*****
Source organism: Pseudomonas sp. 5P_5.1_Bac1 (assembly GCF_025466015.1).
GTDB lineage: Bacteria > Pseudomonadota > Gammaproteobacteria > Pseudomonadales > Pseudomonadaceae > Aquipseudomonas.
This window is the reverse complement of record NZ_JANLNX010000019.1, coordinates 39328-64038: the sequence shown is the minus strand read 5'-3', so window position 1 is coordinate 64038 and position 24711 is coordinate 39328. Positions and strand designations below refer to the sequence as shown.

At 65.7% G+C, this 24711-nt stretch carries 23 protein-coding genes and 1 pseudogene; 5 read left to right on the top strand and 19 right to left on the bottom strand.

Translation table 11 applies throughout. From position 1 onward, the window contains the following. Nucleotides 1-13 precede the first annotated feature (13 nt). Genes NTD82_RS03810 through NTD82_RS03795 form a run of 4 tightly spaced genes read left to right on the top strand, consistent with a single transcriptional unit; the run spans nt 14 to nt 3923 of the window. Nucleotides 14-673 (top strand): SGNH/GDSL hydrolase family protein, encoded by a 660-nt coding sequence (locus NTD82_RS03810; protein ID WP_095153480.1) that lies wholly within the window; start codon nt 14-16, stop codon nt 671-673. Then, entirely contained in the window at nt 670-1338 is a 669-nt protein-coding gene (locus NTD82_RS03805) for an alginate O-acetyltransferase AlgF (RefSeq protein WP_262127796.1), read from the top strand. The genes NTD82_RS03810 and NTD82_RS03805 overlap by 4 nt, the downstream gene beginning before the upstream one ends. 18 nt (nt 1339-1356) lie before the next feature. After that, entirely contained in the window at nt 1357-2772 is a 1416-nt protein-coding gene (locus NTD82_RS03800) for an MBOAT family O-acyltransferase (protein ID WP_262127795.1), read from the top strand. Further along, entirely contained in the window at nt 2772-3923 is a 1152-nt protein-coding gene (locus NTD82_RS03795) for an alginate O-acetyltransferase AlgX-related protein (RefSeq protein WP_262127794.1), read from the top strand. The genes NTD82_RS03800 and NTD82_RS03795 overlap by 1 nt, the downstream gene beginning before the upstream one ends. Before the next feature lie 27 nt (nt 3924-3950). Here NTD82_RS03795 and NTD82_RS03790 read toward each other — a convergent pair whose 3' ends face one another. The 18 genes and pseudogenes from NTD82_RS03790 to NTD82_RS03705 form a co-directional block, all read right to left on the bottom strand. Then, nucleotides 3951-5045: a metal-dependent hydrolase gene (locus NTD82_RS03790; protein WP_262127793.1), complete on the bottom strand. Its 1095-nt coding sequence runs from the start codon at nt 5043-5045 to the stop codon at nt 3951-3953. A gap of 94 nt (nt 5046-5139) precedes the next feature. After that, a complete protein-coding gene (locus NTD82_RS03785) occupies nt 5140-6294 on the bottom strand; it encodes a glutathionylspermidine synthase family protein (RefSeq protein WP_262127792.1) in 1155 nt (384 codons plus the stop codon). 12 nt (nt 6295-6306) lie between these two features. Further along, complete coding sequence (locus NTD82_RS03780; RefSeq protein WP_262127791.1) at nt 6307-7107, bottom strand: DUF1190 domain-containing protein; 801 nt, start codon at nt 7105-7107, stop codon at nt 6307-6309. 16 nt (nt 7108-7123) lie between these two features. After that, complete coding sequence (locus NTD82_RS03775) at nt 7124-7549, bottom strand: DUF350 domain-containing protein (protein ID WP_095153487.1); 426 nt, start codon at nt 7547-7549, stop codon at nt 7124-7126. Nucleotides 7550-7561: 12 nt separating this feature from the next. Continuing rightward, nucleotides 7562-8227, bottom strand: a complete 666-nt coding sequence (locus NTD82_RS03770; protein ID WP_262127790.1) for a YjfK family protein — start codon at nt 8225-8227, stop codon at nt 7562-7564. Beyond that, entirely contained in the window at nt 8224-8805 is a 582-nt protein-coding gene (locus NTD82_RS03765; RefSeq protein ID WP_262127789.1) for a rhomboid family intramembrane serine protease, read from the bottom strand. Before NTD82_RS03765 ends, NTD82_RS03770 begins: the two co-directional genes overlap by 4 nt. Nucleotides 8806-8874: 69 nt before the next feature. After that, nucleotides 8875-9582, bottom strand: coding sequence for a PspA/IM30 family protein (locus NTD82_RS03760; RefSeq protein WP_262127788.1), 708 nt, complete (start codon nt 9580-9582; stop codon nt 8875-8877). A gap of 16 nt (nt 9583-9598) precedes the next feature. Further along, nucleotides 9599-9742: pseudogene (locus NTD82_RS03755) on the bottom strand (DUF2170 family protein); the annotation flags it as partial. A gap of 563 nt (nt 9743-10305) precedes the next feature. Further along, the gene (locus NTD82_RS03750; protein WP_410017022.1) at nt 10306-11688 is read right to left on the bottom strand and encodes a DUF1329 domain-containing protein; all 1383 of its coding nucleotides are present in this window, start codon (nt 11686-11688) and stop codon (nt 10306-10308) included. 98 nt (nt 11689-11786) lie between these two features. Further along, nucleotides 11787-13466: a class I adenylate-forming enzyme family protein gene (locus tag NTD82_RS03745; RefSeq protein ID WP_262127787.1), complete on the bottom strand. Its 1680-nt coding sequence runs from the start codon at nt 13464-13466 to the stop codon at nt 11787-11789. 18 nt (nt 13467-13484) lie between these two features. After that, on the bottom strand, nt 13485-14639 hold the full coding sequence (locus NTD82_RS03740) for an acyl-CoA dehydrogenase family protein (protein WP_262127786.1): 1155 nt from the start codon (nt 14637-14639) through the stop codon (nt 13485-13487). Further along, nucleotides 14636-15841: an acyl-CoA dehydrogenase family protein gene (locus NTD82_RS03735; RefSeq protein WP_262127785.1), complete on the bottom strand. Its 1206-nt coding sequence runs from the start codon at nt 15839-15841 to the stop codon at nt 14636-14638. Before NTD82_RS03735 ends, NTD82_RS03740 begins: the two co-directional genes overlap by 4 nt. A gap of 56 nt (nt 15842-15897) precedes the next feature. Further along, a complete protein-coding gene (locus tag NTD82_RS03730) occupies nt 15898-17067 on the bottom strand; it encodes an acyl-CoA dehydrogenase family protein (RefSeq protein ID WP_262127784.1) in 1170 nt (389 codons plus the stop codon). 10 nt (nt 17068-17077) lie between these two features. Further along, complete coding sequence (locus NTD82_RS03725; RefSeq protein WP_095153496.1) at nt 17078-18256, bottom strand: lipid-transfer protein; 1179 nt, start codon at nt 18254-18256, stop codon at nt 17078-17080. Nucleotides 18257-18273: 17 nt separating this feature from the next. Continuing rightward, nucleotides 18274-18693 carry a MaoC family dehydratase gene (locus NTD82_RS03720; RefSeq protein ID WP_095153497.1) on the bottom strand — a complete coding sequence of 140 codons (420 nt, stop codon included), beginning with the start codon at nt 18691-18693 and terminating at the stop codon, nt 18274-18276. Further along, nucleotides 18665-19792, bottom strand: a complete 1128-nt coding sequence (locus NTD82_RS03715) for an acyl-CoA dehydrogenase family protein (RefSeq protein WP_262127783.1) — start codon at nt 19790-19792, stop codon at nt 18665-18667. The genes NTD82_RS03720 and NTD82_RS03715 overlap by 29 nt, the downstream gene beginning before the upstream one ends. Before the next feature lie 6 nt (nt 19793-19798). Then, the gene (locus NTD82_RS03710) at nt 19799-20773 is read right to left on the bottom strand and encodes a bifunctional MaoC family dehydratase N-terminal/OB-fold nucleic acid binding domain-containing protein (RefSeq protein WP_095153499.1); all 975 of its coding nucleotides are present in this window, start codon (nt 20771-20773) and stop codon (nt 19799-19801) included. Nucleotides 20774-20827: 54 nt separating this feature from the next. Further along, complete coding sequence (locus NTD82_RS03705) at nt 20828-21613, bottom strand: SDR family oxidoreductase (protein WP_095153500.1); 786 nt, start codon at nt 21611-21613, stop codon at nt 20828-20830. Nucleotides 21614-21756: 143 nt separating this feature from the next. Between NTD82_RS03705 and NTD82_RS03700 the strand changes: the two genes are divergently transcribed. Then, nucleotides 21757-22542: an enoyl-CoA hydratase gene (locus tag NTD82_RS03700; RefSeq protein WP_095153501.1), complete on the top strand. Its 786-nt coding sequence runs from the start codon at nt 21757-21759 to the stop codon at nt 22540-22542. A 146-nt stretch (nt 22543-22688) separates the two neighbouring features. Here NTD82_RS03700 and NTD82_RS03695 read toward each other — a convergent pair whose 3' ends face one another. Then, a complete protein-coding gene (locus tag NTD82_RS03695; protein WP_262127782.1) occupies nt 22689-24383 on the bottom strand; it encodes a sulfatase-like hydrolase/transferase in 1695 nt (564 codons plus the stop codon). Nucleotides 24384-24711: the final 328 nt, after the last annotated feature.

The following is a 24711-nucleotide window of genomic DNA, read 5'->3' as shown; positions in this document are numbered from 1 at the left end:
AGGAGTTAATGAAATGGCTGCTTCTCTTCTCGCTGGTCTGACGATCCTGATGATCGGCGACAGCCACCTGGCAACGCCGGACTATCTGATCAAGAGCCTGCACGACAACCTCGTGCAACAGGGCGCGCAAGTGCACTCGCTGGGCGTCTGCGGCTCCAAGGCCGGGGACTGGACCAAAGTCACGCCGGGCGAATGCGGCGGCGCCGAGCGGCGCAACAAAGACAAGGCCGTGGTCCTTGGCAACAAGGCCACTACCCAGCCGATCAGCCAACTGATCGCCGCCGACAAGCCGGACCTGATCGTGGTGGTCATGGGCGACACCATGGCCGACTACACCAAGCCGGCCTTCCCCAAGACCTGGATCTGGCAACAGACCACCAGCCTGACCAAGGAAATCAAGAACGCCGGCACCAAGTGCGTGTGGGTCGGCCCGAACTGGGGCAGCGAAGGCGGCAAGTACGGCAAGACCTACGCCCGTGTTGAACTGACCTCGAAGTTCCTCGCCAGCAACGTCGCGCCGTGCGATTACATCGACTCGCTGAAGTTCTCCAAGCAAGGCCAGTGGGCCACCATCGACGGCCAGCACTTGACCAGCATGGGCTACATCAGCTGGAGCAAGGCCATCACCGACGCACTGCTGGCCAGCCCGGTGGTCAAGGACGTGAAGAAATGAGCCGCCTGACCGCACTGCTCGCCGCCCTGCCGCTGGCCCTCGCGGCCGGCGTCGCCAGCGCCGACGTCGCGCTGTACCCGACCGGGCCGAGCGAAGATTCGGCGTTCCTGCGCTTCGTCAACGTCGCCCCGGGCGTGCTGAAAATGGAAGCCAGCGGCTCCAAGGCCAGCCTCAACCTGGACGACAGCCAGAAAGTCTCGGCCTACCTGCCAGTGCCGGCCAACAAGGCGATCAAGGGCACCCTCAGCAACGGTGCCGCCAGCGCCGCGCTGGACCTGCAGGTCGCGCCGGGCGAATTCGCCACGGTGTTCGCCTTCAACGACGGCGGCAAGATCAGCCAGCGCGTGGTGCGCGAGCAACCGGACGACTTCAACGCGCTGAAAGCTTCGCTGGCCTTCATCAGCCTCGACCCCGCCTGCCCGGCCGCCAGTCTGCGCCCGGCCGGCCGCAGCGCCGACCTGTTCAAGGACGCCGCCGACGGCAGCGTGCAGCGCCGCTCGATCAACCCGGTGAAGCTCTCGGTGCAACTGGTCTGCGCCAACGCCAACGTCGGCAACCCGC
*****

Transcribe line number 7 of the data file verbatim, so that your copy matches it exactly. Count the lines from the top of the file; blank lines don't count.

AGGAGTTAATGAAATGGCTGCTTCTCTTCTCGCTGGTCTGACGATCCTGATGATCGGCGACAGCCACCTGGCAACGCCGGACTATCTGATCAAGAGCCTGCACGACAACCTCGTGCAACAGGGCGCGCAAGTGCACTCGCTGGGCGTCTGCGGCTCCAAGGCCGGGGACTGGACCAAAGTCACGCCGGGCGAATGCGGCGGCGCCGAGCGGCGCAACAAAGACAAGGCCGTGGTCCTTGGCAACAAGGCCACTACCCAGCCGATCAGCCAACTGATCGCCGCCGACAAGCCGGACCTGATCGTGGTGGTCATGGGCGACACCATGGCCGACTACACCAAGCCGGCCTTCCCCAAGACCTGGATCTGGCAACAGACCACCAGCCTGACCAAGGAAATCAAGAACGCCGGCACCAAGTGCGTGTGGGTCGGCCCGAACTGGGGCAGCGAAGGCGGCAAGTACGGCAAGACCTACGCCCGTGTTGAACTGACCTCGAAGTTCCTCGCCAGCAACGTCGCGCCGTGCGATTACATCGACTCGCTGAAGTTCTCCAAGCAAGGCCAGTGGGCCACCATCGACGGCCAGCACTTGACCAGCATGGGCTACATCAGCTGGAGCAAGGCCATCACCGACGCACTGCTGGCCAGCCCGGTGGTCAAGGACGTGAAGAAATGAGCCGCCTGACCGCACTGCTCGCCGCCCTGCCGCTGGCCCTCGCGGCCGGCGTCGCCAGCGCCGACGTCGCGCTGTACCCGACCGGGCCGAGCGAAGATTCGGCGTTCCTGCGCTTCGTCAACGTCGCCCCGGGCGTGCTGAAAATGGAAGCCAGCGGCTCCAAGGCCAGCCTCAACCTGGACGACAGCCAGAAAGTCTCGGCCTACCTGCCAGTGCCGGCCAACAAGGCGATCAAGGGCACCCTCAGCAACGGTGCCGCCAGCGCCGCGCTGGACCTGCAGGTCGCGCCGGGCGAATTCGCCACGGTGTTCGCCTTCAACGACGGCGGCAAGATCAGCCAGCGCGTGGTGCGCGAGCAACCGGACGACTTCAACGCGCTGAAAGCTTCGCTGGCCTTCATCAGCCTCGACCCCGCCTGCCCGGCCGCCAGTCTGCGCCCGGCCGGCCGCAGCGCCGACCTGTTCAAGGACGCCGCCGACGGCAGCGTGCAGCGCCGCTCGATCAACCCGGTGAAGCTCTCGGTGCAACTGGTCTGCGCCAACGCCAACGTCGGCAACCCGC